Is the Average Enrollment of Schools Rising or Falling?
Why is this question important? The trend over the past 75 years is for schools in the United States to grow in average enrollment. This growth was partially the result of the urbanization of the country as well as a response to economic theory. The theory of "economy of scale" was rapidly adopted across the United States beginning in the 1960s. The theory postulates that as units of operation grow, the units become more cost effective to operate. Another popular theory held by educators of this period was that larger schools offered students a better educational experience through enriched curricula resulting in improved student achievement. It is important that stakeholders examine how average school size changed over the years and the impact school size has on the cost of education and student achievement.
See further discussion below.
Source(s): U.S. Department of Education, National Center for Education Statistics, Common Core of Data (CCD), Public Elementary/Secondary School Universe Survey, 1982-83 through 2005-06 http://nces.ed.gov/programs/digest/d07/tables/dt07_092.asp?referrer=list
Result(s): Between 1940 and 1990 the number of elementary and secondary schools declined by 69%. This happened despite a 70% increase in the population of the United States. During this period the average enrollment per school grew by almost 25%. The data made available through the Department of Education for the years 1982-1983 through 2005-06 reveals an approximate 20% growth in the enrollment of elementary schools and a 15% growth in secondary schools. The growth peaked in elementary programs in 1999 and has subsequently remained steady at approximately 480 students per school. Secondary institutions have also experienced a reduction in the rate of growth since 2003.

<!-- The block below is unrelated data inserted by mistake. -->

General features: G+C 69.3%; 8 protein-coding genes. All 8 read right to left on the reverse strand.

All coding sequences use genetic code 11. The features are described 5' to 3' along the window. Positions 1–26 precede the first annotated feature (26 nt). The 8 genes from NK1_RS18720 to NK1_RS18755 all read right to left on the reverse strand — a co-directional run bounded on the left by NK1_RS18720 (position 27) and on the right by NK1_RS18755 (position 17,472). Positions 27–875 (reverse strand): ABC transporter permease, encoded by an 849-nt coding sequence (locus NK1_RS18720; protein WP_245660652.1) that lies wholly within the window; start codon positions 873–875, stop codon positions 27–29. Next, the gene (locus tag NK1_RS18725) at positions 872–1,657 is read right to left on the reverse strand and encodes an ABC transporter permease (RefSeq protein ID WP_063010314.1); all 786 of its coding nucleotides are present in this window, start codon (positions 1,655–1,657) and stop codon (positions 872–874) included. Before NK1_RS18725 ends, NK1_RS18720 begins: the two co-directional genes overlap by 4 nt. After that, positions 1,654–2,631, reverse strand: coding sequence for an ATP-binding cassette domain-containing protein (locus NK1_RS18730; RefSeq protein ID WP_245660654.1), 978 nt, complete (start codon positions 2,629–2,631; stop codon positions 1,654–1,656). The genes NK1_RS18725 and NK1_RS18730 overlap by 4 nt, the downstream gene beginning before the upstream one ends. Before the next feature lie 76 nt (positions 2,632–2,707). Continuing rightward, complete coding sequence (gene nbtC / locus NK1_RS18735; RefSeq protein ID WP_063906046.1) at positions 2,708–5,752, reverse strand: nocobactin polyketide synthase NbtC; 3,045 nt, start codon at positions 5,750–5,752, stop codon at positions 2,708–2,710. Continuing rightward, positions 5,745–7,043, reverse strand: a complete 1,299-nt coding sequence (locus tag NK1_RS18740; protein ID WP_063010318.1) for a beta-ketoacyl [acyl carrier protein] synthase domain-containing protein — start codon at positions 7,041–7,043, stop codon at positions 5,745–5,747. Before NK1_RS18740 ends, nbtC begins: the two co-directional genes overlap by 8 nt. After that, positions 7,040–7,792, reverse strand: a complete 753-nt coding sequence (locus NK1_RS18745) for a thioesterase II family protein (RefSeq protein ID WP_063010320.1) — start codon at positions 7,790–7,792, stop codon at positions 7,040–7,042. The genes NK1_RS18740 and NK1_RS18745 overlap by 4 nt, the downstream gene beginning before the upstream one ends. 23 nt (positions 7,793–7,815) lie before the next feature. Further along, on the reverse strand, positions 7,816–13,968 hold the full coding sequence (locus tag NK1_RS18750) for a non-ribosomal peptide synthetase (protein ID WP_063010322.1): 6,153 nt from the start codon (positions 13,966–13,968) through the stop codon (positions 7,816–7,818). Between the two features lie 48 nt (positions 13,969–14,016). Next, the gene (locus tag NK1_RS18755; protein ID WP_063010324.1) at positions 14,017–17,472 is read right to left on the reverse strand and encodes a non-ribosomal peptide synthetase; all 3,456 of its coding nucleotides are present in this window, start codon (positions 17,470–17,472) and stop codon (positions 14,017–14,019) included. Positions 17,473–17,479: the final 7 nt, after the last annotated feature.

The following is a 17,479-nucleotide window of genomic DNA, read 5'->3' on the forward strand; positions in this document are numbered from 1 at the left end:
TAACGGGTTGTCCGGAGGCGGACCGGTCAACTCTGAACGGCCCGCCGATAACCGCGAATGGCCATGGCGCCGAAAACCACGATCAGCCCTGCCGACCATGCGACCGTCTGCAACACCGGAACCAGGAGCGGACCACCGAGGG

Implication(s): The significant growth in school during the last half of the twentieth century was one the major systemic interventions experienced in American education. The potential impact school size may have on the cost of educating students as well as its impact on student achievement is sizeable. Because of the serious repercussions this practice may have on the education system, it needs to be rigorously researched.
Author(s): National Center for Education Statistics
Publisher(s): U.S. Department of Education, Institute of Education Sciences, (IES)
Study Description: This data comprises the average enrollment and percentage distribution of public elementary and secondary schools, by type and size in the selected years 1982-83 through 2005-06. The data reflects reports by schools rather than states or school districts. Percentage distribution and average enrollment calculations excluded data for schools not reporting enrollment. Enrollment data was available for 93,845 out of 97,382 schools in 2005-06. Detail may not sum to totals because of rounding.
Definition(s): Elementary schools: Schools First through sixth grade.
Secondary schools: Schools seventh through twelfth grade
Citation: National Center for Education Statistics. (2007). Public elementary and secondary schools, by type of school: Selected years, 1967-68 through 2007-08[Table 92]. Retrieved from http://nces.ed.gov/programs/digest/d07/tables/dt07_092.asp?referrer=list